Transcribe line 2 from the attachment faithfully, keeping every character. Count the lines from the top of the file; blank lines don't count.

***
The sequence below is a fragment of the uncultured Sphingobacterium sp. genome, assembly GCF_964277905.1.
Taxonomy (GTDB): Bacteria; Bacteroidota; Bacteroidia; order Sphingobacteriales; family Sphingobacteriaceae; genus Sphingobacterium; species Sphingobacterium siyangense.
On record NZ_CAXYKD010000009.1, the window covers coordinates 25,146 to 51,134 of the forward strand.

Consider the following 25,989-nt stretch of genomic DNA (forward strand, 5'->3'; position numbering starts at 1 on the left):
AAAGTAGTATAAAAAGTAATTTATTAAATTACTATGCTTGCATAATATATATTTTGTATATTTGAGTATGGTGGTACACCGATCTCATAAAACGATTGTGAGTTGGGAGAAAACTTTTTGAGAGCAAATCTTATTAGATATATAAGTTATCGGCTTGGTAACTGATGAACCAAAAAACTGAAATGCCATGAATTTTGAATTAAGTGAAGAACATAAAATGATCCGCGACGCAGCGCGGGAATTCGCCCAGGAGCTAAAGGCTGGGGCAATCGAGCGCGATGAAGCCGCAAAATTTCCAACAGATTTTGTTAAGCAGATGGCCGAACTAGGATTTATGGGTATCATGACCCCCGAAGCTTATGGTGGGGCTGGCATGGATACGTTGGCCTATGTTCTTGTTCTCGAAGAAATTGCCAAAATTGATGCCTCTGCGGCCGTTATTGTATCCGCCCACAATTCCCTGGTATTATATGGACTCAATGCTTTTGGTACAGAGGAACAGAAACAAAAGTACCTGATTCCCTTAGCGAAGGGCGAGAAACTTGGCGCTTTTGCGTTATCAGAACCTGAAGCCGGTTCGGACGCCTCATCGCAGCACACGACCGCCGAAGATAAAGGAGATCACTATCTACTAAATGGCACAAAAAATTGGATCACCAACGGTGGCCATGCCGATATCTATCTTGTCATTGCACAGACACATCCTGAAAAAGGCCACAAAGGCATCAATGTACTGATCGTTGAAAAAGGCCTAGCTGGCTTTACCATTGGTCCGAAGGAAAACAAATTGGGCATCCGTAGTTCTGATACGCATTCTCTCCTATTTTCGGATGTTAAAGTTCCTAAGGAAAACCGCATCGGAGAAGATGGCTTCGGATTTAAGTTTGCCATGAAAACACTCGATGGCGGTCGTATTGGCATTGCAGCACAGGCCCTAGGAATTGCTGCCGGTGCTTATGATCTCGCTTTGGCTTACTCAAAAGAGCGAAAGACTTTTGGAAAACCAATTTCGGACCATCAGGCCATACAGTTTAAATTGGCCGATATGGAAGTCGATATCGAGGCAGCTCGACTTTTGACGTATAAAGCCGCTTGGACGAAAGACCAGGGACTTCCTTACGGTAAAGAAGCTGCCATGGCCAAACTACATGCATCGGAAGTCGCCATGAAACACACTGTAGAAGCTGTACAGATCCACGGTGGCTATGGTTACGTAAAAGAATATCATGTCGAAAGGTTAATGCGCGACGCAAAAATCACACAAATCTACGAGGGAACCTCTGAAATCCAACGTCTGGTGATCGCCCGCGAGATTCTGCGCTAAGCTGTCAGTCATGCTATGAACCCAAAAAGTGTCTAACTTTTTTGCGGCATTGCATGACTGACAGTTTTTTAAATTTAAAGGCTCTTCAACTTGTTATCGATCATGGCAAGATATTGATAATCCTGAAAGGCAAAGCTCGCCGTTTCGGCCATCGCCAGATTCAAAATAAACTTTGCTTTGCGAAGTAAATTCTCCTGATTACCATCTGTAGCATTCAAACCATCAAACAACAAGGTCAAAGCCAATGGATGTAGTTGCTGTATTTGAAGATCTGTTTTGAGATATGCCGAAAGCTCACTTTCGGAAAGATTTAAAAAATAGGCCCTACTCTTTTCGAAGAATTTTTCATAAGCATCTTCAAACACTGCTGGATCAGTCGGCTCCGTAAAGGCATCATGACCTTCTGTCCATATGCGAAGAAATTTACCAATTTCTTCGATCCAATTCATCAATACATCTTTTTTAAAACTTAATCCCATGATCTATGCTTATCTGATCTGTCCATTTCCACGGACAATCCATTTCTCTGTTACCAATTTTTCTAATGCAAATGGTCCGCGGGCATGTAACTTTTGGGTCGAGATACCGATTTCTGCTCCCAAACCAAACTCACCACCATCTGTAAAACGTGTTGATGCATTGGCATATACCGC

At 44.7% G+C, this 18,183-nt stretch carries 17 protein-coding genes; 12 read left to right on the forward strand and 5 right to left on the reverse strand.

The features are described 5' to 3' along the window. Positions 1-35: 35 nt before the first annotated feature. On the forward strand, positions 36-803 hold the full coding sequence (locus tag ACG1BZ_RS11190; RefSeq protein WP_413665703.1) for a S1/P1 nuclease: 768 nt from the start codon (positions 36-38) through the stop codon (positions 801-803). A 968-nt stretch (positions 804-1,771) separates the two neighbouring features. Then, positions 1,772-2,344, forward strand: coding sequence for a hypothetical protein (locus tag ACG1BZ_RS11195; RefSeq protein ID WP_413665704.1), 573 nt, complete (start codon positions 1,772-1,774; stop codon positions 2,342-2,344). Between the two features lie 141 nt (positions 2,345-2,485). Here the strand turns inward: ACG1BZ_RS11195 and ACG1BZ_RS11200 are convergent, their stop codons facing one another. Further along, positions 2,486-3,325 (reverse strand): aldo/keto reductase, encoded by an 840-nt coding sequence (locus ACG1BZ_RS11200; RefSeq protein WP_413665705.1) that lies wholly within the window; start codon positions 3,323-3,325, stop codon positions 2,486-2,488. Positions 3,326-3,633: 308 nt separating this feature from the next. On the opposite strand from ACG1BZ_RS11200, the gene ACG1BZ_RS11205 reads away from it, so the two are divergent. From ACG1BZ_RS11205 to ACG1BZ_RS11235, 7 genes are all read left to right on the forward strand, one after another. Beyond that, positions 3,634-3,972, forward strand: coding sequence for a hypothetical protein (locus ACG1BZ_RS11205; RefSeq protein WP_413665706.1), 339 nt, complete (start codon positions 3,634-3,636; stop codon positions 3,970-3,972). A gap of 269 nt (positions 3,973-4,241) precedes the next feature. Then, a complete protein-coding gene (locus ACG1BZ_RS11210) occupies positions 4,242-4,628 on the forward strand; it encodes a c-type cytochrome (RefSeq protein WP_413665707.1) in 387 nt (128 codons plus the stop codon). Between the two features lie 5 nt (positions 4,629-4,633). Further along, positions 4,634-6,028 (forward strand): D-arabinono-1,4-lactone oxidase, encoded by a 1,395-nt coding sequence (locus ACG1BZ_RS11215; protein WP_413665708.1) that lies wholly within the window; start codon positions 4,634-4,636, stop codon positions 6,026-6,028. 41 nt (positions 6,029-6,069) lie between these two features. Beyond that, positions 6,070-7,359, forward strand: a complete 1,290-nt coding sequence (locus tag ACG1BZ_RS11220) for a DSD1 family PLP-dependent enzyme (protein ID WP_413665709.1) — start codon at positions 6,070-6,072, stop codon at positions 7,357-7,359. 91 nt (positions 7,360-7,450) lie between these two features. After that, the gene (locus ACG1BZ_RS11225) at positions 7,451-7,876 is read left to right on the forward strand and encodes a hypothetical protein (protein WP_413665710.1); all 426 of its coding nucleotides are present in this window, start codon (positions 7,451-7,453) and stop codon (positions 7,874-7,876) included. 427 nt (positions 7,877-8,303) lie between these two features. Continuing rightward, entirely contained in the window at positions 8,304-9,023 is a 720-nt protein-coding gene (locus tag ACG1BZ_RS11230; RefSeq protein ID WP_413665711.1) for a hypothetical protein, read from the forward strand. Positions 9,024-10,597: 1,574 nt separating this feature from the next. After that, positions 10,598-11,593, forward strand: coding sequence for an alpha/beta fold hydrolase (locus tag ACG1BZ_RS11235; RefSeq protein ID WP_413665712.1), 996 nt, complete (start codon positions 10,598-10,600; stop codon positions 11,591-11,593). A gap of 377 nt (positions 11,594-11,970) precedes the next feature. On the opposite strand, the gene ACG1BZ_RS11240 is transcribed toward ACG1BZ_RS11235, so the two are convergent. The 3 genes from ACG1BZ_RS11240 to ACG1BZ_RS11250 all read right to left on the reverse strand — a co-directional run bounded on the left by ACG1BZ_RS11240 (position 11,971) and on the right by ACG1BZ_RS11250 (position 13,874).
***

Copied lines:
Taxonomy (GTDB): Bacteria; Bacteroidota; Bacteroidia; order Sphingobacteriales; family Sphingobacteriaceae; genus Sphingobacterium; species Sphingobacterium siyangense.